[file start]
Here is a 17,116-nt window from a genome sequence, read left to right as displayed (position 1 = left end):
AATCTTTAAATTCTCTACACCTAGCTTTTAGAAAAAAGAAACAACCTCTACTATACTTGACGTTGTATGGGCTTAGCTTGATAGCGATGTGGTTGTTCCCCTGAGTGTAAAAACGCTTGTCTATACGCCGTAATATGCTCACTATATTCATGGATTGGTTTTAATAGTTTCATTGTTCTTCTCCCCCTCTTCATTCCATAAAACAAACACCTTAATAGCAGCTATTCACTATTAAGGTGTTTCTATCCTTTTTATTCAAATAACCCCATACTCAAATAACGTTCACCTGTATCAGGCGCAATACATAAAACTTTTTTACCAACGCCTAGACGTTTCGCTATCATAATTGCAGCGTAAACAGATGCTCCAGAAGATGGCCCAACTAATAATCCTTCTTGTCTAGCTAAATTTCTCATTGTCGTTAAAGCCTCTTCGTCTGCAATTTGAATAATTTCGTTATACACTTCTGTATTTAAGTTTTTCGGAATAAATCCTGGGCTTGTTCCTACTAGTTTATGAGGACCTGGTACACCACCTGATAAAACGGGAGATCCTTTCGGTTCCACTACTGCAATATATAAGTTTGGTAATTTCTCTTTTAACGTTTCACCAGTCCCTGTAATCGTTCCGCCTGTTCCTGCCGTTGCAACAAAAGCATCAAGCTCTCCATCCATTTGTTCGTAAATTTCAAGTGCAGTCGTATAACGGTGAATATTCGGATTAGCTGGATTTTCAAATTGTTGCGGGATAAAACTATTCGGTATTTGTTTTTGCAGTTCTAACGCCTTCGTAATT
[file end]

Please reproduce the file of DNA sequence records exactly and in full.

Here is a 17,116-nt window from a genome sequence, read left to right as displayed (position 1 = left end):
AATCTTTAAATTCTCTACACCTAGCTTTTAGAAAAAAGAAACAACCTCTACTATACTTGACGTTGTATGGGCTTAGCTTGATAGCGATGTGGTTGTTCCCCTGAGTGTAAAAACGCTTGTCTATACGCCGTAATATGCTCACTATATTCATGGATTGGTTTTAATAGTTTCATTGTTCTTCTCCCCCTCTTCATTCCATAAAACAAACACCTTAATAGCAGCTATTCACTATTAAGGTGTTTCTATCCTTTTTATTCAAATAACCCCATACTCAAATAACGTTCACCTGTATCAGGCGCAATACATAAAACTTTTTTACCAACGCCTAGACGTTTCGCTATCATAATTGCAGCGTAAACAGATGCTCCAGAAGATGGCCCAACTAATAATCCTTCTTGTCTAGCTAAATTTCTCATTGTCGTTAAAGCCTCTTCGTCTGCAATTTGAATAATTTCGTTATACACTTCTGTATTTAAGTTTTTCGGAATAAATCCTGGGCTTGTTCCTACTAGTTTATGAGGACCTGGTACACCACCTGATAAAACGGGAGATCCTTTCGGTTCCACTACTGCAATATATAAGTTTGGTAATTTCTCTTTTAACGTTTCACCAGTCCCTGTAATCGTTCCGCCTGTTCCTGCCGTTGCAACAAAAGCATCAAGCTCTCCATCCATTTGTTCGTAAATTTCAAGTGCAGTCGTATAACGGTGAATATTCGGATTAGCTGGATTTTCAAATTGTTGCGGGATAAAACTATTCGGTATTTGTTTTTGCAGTTCTAACGCCTTCGTAATT